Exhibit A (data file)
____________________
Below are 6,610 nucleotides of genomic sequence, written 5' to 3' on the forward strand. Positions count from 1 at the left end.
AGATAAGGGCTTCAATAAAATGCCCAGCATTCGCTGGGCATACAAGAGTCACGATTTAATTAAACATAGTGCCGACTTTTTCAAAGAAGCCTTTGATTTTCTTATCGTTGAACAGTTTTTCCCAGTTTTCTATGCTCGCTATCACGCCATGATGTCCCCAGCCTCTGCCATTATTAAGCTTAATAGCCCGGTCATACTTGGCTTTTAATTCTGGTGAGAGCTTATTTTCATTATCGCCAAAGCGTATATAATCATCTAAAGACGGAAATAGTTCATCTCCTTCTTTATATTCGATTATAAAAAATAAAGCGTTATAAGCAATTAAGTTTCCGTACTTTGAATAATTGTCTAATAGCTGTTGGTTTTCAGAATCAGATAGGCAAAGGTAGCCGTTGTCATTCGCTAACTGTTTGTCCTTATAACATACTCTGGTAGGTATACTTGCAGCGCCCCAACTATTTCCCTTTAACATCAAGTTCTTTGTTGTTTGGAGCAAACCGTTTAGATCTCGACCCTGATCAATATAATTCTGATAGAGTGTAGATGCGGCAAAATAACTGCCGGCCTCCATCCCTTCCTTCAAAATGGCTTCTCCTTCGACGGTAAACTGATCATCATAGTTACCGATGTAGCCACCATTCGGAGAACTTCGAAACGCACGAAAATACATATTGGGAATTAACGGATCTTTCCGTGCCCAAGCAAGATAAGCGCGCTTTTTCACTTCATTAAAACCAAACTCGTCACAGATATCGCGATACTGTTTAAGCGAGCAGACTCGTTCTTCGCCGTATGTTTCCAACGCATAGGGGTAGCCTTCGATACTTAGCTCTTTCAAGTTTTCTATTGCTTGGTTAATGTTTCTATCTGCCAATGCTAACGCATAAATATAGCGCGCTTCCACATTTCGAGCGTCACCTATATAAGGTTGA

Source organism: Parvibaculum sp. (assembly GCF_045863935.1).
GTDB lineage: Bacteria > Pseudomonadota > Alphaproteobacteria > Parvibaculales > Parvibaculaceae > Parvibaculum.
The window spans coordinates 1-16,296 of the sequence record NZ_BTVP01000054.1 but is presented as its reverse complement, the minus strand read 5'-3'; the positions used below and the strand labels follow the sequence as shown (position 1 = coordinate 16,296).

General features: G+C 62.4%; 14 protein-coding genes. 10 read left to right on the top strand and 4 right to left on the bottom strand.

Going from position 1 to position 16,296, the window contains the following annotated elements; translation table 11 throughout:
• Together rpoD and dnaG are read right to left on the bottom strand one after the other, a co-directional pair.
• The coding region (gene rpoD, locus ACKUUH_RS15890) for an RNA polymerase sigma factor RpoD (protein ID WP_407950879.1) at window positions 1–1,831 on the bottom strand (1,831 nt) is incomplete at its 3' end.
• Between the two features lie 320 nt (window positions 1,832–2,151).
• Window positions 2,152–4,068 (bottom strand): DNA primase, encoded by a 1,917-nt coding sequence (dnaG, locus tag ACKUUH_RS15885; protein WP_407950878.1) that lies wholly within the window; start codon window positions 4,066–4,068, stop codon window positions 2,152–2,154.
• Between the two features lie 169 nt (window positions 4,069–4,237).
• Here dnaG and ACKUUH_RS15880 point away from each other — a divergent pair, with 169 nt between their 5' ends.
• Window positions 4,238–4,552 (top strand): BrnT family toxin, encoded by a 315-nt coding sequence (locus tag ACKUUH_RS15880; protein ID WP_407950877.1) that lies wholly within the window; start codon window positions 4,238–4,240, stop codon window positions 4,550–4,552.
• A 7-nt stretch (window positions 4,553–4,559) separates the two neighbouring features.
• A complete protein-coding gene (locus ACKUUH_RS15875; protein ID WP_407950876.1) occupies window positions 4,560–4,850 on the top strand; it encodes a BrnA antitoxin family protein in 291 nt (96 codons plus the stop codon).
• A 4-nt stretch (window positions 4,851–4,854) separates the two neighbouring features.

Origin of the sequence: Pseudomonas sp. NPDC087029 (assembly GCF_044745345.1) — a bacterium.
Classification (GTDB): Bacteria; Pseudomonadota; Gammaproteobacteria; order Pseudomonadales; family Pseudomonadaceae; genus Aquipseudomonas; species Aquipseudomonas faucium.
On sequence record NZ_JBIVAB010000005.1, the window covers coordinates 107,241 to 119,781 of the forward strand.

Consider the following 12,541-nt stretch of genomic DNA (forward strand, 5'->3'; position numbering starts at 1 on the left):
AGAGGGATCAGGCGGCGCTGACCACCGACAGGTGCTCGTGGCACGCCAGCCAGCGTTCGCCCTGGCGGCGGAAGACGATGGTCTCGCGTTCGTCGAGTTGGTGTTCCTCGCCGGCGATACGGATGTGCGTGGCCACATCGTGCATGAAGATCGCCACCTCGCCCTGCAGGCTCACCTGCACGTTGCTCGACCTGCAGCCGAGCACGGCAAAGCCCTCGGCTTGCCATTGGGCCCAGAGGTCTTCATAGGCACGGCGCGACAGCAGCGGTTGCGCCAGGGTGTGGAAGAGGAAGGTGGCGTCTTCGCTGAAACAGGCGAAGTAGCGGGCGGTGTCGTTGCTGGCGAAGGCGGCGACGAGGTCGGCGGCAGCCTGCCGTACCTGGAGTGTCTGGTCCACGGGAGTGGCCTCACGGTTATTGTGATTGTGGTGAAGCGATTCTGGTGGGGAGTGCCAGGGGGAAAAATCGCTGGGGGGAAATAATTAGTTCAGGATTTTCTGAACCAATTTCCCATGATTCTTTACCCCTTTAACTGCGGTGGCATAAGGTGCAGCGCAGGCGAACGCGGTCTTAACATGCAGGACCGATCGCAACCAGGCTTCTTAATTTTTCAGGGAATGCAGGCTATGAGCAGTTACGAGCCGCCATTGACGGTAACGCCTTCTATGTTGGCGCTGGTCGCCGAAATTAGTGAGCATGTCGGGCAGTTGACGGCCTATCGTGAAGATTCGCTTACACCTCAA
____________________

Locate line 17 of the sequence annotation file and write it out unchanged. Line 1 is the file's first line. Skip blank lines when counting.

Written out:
• A 4-nt stretch (window positions 4,851–4,854) separates the two neighbouring features.